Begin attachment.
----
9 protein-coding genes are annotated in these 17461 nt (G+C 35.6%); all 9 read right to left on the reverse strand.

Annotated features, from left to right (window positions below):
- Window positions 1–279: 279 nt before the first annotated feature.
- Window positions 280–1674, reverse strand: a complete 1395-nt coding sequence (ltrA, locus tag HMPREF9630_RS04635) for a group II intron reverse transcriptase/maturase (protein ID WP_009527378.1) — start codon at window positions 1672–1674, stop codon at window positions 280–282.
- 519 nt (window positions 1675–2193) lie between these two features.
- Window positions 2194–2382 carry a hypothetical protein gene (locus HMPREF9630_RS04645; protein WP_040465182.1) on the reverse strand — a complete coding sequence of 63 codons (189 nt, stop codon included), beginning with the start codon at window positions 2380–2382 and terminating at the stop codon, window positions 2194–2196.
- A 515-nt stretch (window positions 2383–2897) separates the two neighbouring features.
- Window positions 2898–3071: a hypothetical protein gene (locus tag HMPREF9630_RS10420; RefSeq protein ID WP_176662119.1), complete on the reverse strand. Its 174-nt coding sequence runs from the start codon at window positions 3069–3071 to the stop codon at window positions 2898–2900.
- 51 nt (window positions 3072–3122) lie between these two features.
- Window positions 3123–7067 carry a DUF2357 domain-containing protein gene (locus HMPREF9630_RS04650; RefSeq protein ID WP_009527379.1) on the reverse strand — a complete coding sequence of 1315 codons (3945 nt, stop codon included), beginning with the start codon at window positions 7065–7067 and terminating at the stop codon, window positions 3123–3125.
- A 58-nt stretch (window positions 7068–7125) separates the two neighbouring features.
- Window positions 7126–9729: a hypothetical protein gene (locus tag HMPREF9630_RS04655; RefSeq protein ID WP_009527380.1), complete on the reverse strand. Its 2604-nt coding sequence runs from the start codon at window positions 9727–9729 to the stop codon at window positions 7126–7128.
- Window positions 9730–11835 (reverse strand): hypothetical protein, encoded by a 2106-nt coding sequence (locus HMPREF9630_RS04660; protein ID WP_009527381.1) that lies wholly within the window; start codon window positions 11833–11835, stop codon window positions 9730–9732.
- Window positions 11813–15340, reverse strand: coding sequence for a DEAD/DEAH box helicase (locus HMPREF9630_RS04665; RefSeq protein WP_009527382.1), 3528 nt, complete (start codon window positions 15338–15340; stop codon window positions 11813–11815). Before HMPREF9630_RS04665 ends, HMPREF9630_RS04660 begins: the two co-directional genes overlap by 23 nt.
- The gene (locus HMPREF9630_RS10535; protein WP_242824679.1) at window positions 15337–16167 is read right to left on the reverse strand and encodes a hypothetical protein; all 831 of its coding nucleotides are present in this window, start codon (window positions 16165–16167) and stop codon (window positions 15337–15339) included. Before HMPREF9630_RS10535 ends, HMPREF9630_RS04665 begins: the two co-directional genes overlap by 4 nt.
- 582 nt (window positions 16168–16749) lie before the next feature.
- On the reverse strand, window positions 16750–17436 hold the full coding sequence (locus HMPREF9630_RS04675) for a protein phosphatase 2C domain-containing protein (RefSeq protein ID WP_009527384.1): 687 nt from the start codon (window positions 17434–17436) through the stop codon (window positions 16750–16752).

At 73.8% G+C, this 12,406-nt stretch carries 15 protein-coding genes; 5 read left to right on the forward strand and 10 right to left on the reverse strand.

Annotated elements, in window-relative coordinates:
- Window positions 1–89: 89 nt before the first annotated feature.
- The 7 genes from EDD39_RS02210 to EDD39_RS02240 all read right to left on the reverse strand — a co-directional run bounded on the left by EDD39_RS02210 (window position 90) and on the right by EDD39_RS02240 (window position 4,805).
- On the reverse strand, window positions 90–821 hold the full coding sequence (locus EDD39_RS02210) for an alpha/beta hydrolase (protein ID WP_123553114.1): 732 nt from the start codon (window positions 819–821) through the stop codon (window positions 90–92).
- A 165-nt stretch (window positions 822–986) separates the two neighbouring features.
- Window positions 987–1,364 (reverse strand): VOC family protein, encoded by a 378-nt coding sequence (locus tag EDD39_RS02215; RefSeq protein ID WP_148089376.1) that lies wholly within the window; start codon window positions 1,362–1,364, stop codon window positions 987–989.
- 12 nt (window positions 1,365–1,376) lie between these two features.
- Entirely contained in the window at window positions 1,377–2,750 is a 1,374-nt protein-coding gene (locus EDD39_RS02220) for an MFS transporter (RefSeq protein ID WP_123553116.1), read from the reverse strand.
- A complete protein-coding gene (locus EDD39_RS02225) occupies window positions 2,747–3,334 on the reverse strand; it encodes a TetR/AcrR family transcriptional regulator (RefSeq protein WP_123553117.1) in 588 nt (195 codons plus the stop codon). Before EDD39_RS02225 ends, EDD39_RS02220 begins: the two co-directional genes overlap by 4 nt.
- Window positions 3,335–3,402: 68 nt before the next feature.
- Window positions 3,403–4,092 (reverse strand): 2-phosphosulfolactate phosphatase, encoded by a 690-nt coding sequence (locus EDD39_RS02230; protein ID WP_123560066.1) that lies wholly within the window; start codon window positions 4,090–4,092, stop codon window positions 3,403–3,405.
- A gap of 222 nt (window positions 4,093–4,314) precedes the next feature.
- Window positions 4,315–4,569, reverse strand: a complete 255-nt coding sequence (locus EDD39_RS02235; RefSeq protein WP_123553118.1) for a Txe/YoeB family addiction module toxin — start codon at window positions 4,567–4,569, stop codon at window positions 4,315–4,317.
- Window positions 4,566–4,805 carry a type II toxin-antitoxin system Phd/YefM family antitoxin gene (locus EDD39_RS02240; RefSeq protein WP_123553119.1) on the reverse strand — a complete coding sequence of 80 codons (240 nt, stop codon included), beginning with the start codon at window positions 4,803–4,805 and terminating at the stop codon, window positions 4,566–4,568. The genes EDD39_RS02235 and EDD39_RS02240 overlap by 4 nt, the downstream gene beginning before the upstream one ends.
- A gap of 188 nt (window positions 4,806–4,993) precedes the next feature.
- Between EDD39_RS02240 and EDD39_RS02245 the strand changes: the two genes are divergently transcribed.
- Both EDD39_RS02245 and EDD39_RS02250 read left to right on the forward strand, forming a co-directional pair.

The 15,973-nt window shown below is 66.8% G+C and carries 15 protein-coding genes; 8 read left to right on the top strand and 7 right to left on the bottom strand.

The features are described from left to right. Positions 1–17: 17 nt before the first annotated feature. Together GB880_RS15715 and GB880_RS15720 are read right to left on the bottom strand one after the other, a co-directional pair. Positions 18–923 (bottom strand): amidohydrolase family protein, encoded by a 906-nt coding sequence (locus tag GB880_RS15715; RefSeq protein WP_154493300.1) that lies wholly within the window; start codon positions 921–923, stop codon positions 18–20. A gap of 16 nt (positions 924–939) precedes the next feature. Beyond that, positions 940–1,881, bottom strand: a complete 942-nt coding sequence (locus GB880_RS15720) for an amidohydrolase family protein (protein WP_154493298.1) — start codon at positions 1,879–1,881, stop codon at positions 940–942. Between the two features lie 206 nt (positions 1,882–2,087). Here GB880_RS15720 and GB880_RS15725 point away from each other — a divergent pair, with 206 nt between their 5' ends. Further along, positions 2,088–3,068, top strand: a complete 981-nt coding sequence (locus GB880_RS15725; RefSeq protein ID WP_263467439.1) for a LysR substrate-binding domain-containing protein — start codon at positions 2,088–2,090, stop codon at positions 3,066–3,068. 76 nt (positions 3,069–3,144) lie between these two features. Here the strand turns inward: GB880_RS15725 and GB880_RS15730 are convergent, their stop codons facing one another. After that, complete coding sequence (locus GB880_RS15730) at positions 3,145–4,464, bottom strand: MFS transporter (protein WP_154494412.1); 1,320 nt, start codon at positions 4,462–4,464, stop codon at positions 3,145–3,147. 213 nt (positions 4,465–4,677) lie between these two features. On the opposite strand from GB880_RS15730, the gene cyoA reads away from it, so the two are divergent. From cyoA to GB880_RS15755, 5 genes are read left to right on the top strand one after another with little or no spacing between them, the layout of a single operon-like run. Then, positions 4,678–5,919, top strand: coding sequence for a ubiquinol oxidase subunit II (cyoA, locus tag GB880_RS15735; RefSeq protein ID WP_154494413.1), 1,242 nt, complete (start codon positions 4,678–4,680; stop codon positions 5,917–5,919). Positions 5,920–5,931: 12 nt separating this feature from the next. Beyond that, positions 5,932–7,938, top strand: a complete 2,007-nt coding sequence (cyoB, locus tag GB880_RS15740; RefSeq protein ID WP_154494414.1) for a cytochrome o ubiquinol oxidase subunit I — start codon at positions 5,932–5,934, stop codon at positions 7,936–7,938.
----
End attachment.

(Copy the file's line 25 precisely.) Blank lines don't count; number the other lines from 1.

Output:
- 12 nt (window positions 1,365–1,376) lie between these two features.